Eureka: Model Checking Programs Manipulating Numerical Data and Arrays

Eureka is a model checker for programs manipulating numerical data and arrays. Eureka leverages the Counterexample-guided Abstraction Refinement (CEGAR) paradigm as well as a novel abstraction technique tailored to reason about arrays. Eureka is the result of a joint effort of the AI-Lab at the University of Genova and the Section of Computer Science, Physical Sciences Department at the University of Napoli "Federico II". Eureka has been partly supported by the Italian Ministry of University and Research, in the context of the PRIN Project no. 2003-097383.


The CEGAR Loop Counterexample-guided Abstraction Refinement based on predicate abstraction is one of the leading approaches to software verification. The key idea is to abstract the input program into a Boolean Program (i.e. a program whose variables range over the Boolean values only and model the truth values of predicates corresponding to properties of the program state), and refinement searches for new predicates in order to build a new, more refined abstraction. However, the effectiveness of predicate abstraction refinement on programs that involve a tight interplay between data-flow and control-flow is still to be ascertained. Eureka implements a novel CEGAR procedure for Linear Programs with arrays, a fragment of the C programming language where variables and array elements range over a numeric domain and expressions involve linear combinations of variables and array elements. In Eureka the input program is abstracted w.r.t. a family of sets of array indices, the abstraction is a Linear Program (without arrays), and refinement searches for new array indices. We use Linear Programs as the target of the abstraction (instead of Boolean programs) as they allow to express complex correlations between data and control. Thus, unlike the tools based on predicate abstraction, Eureka treats arrays precisely. This is an important feature as arrays are ubiquitous in programming.

The Eureka Tool

Eureka supports reasoning about numberical data and arrays as well as a wide range of features occurring in modern imperative languages, including (arbitrarily nested) loops, non-determinism, procedure calls and recursion. If an error is found, Eureka exhibits an error trace, i.e. a sequence of statements whose execution leads to an assertion violation. Eureka currently does not support the analysis of programs with pointers, dynamically allocated arrays, bit-level constructs, unbounded arrays or arrays with symbolic dimensions.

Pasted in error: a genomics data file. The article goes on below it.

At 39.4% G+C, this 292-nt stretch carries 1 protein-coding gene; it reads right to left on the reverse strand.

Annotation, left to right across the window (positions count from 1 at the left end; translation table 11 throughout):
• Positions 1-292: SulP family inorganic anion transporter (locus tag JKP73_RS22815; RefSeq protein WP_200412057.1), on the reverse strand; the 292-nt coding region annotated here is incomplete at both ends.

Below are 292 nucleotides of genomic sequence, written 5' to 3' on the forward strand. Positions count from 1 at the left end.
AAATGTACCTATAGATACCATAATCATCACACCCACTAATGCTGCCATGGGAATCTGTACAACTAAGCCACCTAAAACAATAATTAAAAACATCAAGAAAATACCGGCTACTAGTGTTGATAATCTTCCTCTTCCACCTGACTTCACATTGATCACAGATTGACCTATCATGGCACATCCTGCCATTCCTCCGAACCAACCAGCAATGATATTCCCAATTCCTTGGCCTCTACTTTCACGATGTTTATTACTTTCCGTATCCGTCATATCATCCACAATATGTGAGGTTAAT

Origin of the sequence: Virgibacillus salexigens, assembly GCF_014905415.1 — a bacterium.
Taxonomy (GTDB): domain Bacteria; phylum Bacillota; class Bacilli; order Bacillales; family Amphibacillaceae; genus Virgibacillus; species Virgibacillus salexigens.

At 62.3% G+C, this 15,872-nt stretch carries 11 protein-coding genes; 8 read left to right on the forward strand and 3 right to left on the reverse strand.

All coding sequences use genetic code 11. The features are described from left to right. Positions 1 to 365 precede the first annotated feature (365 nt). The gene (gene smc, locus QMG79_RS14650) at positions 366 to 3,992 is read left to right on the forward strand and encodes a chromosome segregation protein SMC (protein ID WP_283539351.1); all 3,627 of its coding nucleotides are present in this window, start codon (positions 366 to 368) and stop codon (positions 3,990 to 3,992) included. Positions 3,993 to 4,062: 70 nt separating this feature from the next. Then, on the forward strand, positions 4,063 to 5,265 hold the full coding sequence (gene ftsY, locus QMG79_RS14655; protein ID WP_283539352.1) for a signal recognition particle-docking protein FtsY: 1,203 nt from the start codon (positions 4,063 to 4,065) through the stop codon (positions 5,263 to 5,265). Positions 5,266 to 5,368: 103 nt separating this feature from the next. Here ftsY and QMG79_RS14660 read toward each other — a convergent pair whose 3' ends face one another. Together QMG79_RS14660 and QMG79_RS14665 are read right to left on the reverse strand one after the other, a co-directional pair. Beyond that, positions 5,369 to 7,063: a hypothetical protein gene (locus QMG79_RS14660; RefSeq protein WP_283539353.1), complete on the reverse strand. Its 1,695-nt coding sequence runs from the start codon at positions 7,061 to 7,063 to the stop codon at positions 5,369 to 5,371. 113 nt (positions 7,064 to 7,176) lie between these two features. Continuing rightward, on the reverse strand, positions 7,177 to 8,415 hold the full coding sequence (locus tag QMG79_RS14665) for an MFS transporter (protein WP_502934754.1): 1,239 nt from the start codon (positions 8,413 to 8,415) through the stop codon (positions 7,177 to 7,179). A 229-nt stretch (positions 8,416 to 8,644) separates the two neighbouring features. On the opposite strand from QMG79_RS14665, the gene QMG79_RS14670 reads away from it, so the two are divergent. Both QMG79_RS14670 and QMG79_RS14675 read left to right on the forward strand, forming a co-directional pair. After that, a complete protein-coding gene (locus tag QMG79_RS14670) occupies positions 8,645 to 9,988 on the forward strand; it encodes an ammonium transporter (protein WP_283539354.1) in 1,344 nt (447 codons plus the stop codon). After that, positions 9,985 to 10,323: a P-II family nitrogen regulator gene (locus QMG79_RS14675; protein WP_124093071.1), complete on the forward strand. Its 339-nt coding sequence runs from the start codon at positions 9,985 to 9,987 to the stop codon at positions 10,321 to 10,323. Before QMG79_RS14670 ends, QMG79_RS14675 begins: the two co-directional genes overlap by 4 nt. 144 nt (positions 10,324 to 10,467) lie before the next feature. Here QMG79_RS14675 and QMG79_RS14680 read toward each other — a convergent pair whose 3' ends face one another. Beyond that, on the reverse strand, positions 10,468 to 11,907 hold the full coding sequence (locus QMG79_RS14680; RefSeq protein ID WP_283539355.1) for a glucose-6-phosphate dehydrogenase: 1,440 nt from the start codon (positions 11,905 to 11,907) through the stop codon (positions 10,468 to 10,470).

Architectural View of Eureka The architecture of Eureka is depicted in the figure on the right. The Model Checking procedure analyses Linear Programs (without arrays) by treating arithmetic natively. This is done by leveraging the powerful functionalities of the Parma Polyhedra Library (PPL). By using the PPL sets of reachable states are represented and efficiently handled by PPL as polyhedra. Whenever the model checker finds an error trace in the abstract program, then the Simulate module builds a formula whose satisifability corresponds to the executability of the same trace in the original program. The feasibility of the formula is then checked by invoking an SMT-solver. Eureka uses CVC Lite to this end. If the formula is found to be satisfiable, then Eureka terminates and reports the error trace. Otherwise, the proof of unsatisfiability generated by CVC Lite is inspected to determine a set of array indexes to be used to refine the abstract program. This step is such that the new, abstract program is is more precise than the previous abstraction and does not contain the spurious error trace found by the Model Checking phase.

Experimental Evalutation

We have run Eureka and a number of state-of-the-art software model checkers (Blast, SATABS, and CPAchecker) against a variety of problems that involve reasoning on arithmetics and/or arrays. This allowed us to comparatively evaluate the effectiveness of the software model checking procedures implemented in the tools. A detailed description of benchmarks and of the experimental evaluation can be found in this paper. The benchmarks and the log files generated by the tools during the experiments can be downloaded from this link.



The following people contributed to the development of Eureka: